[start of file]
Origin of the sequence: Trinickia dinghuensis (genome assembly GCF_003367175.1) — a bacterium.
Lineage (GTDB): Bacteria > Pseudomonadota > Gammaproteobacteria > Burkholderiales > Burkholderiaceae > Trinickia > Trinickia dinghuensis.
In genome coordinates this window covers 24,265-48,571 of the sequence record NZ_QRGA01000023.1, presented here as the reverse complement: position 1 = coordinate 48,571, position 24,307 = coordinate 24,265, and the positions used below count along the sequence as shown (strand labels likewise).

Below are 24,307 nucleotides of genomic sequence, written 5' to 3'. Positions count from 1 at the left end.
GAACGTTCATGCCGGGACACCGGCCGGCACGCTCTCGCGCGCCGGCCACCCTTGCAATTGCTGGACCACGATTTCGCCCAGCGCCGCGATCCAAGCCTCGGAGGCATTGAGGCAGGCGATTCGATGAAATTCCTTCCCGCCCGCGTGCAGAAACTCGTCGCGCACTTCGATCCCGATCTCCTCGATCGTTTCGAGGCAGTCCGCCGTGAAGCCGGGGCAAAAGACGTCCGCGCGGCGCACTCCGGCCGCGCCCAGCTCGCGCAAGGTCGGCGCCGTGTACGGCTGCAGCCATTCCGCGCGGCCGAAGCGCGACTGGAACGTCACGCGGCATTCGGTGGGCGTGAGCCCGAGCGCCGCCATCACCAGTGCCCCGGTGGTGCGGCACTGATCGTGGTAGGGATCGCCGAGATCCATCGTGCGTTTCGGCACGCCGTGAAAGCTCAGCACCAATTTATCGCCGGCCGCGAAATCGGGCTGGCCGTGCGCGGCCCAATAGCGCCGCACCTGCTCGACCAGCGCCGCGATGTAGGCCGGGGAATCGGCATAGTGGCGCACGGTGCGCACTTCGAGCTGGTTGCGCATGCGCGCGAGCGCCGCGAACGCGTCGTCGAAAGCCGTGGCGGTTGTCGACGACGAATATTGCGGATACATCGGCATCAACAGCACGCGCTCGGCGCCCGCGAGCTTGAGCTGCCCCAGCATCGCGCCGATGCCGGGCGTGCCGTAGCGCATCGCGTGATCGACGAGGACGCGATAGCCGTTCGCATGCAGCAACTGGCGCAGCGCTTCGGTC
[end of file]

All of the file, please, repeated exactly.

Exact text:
Origin of the sequence: Trinickia dinghuensis (genome assembly GCF_003367175.1) — a bacterium.
Lineage (GTDB): Bacteria > Pseudomonadota > Gammaproteobacteria > Burkholderiales > Burkholderiaceae > Trinickia > Trinickia dinghuensis.
In genome coordinates this window covers 24,265-48,571 of the sequence record NZ_QRGA01000023.1, presented here as the reverse complement: position 1 = coordinate 48,571, position 24,307 = coordinate 24,265, and the positions used below count along the sequence as shown (strand labels likewise).

Below are 24,307 nucleotides of genomic sequence, written 5' to 3'. Positions count from 1 at the left end.
GAACGTTCATGCCGGGACACCGGCCGGCACGCTCTCGCGCGCCGGCCACCCTTGCAATTGCTGGACCACGATTTCGCCCAGCGCCGCGATCCAAGCCTCGGAGGCATTGAGGCAGGCGATTCGATGAAATTCCTTCCCGCCCGCGTGCAGAAACTCGTCGCGCACTTCGATCCCGATCTCCTCGATCGTTTCGAGGCAGTCCGCCGTGAAGCCGGGGCAAAAGACGTCCGCGCGGCGCACTCCGGCCGCGCCCAGCTCGCGCAAGGTCGGCGCCGTGTACGGCTGCAGCCATTCCGCGCGGCCGAAGCGCGACTGGAACGTCACGCGGCATTCGGTGGGCGTGAGCCCGAGCGCCGCCATCACCAGTGCCCCGGTGGTGCGGCACTGATCGTGGTAGGGATCGCCGAGATCCATCGTGCGTTTCGGCACGCCGTGAAAGCTCAGCACCAATTTATCGCCGGCCGCGAAATCGGGCTGGCCGTGCGCGGCCCAATAGCGCCGCACCTGCTCGACCAGCGCCGCGATGTAGGCCGGGGAATCGGCATAGTGGCGCACGGTGCGCACTTCGAGCTGGTTGCGCATGCGCGCGAGCGCCGCGAACGCGTCGTCGAAAGCCGTGGCGGTTGTCGACGACGAATATTGCGGATACATCGGCATCAACAGCACGCGCTCGGCGCCCGCGAGCTTGAGCTGCCCCAGCATCGCGCCGATGCCGGGCGTGCCGTAGCGCATCGCGTGATCGACGAGGACGCGATAGCCGTTCGCATGCAGCAACTGGCGCAGCGCTTCGGTC